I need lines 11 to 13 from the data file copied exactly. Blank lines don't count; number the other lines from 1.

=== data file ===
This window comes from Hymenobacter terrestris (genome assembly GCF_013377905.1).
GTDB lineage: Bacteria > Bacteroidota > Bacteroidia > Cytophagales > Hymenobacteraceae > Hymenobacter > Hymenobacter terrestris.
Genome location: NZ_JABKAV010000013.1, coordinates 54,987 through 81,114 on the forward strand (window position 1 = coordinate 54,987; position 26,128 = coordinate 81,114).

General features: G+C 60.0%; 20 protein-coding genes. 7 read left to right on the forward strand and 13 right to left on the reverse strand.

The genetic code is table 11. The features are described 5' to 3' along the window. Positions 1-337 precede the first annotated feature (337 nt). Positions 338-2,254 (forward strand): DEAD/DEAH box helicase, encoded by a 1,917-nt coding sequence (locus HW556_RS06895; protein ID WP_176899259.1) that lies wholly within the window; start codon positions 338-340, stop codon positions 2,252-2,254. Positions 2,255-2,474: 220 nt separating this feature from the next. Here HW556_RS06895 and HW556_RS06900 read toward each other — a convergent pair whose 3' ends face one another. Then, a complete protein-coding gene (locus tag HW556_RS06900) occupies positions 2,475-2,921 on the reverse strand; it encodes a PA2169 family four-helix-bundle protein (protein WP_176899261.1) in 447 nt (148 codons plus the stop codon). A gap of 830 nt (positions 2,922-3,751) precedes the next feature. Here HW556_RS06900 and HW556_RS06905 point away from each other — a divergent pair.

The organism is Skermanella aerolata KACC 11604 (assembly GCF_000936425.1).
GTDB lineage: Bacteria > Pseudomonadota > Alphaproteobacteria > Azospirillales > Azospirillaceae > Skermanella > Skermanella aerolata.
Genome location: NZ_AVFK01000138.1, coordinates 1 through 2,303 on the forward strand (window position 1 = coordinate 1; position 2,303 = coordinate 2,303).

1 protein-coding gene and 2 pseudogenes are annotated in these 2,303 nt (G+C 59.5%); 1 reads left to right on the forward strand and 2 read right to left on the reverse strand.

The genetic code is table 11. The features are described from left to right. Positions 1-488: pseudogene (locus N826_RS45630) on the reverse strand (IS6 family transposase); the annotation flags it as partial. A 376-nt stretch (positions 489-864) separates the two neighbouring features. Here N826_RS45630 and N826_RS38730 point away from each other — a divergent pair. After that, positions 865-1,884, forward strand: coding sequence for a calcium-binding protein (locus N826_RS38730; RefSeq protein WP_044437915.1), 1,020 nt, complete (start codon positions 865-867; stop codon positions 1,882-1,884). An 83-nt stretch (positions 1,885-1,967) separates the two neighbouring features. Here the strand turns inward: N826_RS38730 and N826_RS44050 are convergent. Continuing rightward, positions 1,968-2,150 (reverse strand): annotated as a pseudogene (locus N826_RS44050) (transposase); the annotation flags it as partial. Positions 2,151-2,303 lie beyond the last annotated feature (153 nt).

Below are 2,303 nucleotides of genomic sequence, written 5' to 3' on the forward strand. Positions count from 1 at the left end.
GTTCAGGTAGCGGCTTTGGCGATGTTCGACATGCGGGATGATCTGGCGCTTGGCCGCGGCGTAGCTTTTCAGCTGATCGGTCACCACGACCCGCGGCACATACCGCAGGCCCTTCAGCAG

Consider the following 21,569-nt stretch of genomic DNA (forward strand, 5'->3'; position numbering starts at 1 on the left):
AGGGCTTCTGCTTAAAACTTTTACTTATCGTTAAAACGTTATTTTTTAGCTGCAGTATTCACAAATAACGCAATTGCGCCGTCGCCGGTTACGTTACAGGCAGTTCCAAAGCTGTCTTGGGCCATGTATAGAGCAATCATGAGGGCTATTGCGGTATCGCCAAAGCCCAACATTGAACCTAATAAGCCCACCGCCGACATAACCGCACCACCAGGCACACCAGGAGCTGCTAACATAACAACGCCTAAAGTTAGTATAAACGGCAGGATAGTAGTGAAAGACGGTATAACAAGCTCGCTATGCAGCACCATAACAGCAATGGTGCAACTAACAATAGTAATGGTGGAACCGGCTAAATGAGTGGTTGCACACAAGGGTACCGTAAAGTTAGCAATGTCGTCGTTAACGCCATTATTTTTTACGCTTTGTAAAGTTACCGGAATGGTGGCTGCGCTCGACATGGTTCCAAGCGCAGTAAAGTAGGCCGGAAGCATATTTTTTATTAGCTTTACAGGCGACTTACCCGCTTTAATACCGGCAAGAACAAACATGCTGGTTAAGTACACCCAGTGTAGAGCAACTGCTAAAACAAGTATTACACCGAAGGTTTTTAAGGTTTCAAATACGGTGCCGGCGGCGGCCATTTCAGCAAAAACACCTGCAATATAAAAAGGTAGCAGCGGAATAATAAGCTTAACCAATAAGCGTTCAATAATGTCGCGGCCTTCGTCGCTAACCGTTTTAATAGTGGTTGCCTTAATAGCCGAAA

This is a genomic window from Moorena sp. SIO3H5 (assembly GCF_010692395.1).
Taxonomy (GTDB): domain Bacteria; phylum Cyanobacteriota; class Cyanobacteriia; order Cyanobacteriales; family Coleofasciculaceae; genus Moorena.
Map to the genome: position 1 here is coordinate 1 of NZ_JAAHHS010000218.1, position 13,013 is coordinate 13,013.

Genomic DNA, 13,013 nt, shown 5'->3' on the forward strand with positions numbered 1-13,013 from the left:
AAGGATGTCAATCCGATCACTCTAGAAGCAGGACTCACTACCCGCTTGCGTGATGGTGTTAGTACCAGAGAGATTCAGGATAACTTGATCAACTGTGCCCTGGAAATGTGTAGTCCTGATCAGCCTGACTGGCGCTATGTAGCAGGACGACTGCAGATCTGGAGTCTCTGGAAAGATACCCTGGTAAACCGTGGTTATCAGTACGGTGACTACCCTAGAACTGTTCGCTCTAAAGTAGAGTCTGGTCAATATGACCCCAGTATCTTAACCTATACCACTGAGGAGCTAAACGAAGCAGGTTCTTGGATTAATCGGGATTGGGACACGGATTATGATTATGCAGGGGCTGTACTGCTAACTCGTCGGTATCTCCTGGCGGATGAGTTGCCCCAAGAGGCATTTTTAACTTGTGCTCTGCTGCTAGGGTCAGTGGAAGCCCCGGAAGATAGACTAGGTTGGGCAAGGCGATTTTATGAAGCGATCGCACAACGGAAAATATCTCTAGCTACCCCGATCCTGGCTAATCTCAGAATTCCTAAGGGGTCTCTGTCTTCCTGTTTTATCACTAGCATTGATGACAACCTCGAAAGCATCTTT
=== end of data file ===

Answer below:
Below are 2,303 nucleotides of genomic sequence, written 5' to 3' on the forward strand. Positions count from 1 at the left end.
GTTCAGGTAGCGGCTTTGGCGATGTTCGACATGCGGGATGATCTGGCGCTTGGCCGCGGCGTAGCTTTTCAGCTGATCGGTCACCACGACCCGCGGCACATACCGCAGGCCCTTCAGCAG

Consider the following 21,569-nt stretch of genomic DNA (forward strand, 5'->3'; position numbering starts at 1 on the left):